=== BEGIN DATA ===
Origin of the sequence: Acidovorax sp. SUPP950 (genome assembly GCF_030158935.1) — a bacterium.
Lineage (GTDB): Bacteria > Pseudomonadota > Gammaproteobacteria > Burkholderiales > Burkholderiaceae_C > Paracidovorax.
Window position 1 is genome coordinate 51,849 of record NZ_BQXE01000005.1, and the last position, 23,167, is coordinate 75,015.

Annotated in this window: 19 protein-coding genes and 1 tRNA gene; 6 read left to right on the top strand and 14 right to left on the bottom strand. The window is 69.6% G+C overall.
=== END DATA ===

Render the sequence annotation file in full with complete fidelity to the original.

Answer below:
Origin of the sequence: Acidovorax sp. SUPP950 (genome assembly GCF_030158935.1) — a bacterium.
Lineage (GTDB): Bacteria > Pseudomonadota > Gammaproteobacteria > Burkholderiales > Burkholderiaceae_C > Paracidovorax.
Window position 1 is genome coordinate 51,849 of record NZ_BQXE01000005.1, and the last position, 23,167, is coordinate 75,015.

Annotated in this window: 19 protein-coding genes and 1 tRNA gene; 6 read left to right on the top strand and 14 right to left on the bottom strand. The window is 69.6% G+C overall.